[ruby-cvs:62850] normal:r55686 (trunk): string.c: reduce malloc overhead for default buffer size

normal at ruby-lang.org normal at ruby-lang.org
Fri Jul 15 08:30:29 JST 2016

normal	2016-07-15 08:30:29 +0900 (Fri, 15 Jul 2016)

  New Revision: 55686


    string.c: reduce malloc overhead for default buffer size
    * string.c (STR_BUF_MIN_SIZE): reduce from 128 to 127
      [ruby-core:76371] [Feature #12025]
    * string.c (rb_str_buf_new): adjust for above reduction
    From Jeremy Evans <code at jeremyevans.net>:
    This changes the minimum buffer size for string buffers from 128 to
    127.  The underlying C buffer is always 1 more than the ruby buffer,
    so this changes the actual amount of memory used for the minimum
    string buffer from 129 to 128.  This makes it much easier on the
    malloc implementation, as evidenced by the following code (note that
    time -l is used here, but Linux systems may need time -v).
    $ cat bench_mem.rb
    i = ARGV.first.to_i
    Array.new(1000000){" " * i}
    $ /usr/bin/time -l ruby bench_mem.rb 128
            3.10 real         2.19 user         0.46 sys
        289080  maximum resident set size
         72673  minor page faults
            13  block output operations
            29  voluntary context switches
    $ /usr/bin/time -l ruby bench_mem.rb 127
            2.64 real         2.09 user         0.27 sys
        162720  maximum resident set size
         40966  minor page faults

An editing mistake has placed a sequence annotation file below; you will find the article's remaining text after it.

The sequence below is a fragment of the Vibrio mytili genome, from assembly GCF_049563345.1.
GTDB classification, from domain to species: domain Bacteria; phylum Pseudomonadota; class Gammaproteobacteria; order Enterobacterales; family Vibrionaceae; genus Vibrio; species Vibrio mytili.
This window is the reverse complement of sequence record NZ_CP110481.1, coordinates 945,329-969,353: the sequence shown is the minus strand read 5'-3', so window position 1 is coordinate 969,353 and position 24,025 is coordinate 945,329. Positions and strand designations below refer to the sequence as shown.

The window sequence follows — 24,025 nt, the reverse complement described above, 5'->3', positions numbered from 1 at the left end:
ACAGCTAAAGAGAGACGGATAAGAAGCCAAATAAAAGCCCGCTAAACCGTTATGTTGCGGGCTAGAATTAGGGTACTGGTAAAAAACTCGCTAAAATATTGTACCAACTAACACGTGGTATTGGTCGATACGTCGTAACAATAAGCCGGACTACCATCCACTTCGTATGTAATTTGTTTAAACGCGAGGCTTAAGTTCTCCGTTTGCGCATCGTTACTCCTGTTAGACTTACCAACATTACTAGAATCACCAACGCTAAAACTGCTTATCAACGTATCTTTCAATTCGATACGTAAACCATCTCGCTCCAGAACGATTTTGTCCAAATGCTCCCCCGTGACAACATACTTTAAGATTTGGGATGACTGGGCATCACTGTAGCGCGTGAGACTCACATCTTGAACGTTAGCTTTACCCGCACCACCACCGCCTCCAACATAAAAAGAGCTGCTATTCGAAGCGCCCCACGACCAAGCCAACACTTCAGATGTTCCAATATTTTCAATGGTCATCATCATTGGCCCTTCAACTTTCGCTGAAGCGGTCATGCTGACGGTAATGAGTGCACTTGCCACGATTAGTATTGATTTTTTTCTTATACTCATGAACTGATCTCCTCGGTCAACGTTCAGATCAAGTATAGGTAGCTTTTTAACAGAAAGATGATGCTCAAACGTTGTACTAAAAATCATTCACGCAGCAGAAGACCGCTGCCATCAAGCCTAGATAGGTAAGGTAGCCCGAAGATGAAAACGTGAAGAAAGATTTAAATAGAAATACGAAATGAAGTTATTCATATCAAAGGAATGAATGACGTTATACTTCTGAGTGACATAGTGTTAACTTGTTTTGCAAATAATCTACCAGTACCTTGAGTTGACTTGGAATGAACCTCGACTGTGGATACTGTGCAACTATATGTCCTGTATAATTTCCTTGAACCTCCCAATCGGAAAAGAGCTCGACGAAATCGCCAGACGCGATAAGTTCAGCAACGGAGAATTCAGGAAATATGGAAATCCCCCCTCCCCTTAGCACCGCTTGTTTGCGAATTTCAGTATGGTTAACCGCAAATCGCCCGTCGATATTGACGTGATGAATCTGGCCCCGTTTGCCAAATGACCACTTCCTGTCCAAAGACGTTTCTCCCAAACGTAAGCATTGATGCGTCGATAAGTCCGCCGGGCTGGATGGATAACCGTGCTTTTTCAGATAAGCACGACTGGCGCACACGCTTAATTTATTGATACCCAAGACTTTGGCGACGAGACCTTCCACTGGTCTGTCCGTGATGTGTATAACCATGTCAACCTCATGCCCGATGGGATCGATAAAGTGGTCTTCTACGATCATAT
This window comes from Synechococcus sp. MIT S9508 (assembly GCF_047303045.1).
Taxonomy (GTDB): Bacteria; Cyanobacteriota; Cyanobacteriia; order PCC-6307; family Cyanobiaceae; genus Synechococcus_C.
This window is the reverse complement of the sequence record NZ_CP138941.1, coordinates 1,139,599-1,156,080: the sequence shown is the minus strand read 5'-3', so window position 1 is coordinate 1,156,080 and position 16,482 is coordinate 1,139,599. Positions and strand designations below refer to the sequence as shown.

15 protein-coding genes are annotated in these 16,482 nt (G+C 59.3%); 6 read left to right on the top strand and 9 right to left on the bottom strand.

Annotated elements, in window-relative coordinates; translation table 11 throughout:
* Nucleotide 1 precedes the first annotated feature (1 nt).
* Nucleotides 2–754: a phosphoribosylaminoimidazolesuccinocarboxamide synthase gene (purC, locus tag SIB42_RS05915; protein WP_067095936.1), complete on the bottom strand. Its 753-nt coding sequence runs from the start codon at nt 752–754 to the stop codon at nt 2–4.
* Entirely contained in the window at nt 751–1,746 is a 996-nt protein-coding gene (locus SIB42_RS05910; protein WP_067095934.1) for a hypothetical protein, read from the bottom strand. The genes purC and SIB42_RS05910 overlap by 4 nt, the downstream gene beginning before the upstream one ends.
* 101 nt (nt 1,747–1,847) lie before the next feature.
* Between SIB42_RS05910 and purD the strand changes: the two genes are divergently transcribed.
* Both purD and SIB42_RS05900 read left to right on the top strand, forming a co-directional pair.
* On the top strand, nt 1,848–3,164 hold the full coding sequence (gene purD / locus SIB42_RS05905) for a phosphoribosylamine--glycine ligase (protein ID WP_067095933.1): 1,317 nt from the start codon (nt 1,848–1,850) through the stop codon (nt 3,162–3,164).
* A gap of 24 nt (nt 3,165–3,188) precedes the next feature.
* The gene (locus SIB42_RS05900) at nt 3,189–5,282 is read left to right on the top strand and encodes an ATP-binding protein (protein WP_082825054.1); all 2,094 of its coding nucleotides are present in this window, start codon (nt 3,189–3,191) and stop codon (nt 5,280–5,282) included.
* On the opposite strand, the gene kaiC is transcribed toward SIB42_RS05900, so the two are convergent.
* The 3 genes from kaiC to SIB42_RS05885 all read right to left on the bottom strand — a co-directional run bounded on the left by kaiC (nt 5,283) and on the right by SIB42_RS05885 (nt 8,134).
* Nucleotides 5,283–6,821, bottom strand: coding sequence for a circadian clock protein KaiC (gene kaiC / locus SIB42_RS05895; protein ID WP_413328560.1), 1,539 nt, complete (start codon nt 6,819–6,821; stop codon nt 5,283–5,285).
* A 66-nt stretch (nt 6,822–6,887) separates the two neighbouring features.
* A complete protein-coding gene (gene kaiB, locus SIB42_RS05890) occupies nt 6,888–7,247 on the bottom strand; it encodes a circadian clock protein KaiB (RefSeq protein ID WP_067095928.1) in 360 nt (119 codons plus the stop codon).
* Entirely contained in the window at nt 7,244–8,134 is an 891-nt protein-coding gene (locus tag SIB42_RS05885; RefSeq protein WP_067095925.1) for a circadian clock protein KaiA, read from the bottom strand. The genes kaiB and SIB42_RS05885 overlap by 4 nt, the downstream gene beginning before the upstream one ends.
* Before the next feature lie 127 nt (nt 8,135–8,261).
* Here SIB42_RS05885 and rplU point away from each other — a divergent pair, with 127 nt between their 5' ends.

2  block output operations
             4  voluntary context switches
    To try to ensure a power-of-2 growth, when a ruby string capacity
    needs to be increased, after doubling the capacity, add one.  This
    ensures the ruby capacity will be odd, which means actual amount
    of memory used will be even, which is probably better than the
    current case of the ruby capacity being even and the actual amount
    of memory used being odd.
    A very similar patch was proposed 4 years ago in feature #5875. It
    ended up being rejected, because no performance increase was shown.
    One reason for that is that ruby does not use STR_BUF_MIN_SIZE
    unless rb_str_buf_new is called, and that previously did not have
    a ruby API, only a C API, so unless you were using a C extension
    that called it, there would be no performance increase.
    With the recently proposed feature #12024, String.buffer is added,
    which is a ruby API for creating string buffers.  Using
    String.buffer(100) wastes much less memory with this patch, as the
    malloc implementation can more easily deal with the power-of-2
    sized memory usage.  As measured above, memory usage is 44% less,
    and performance is 17% better.

  Modified files:

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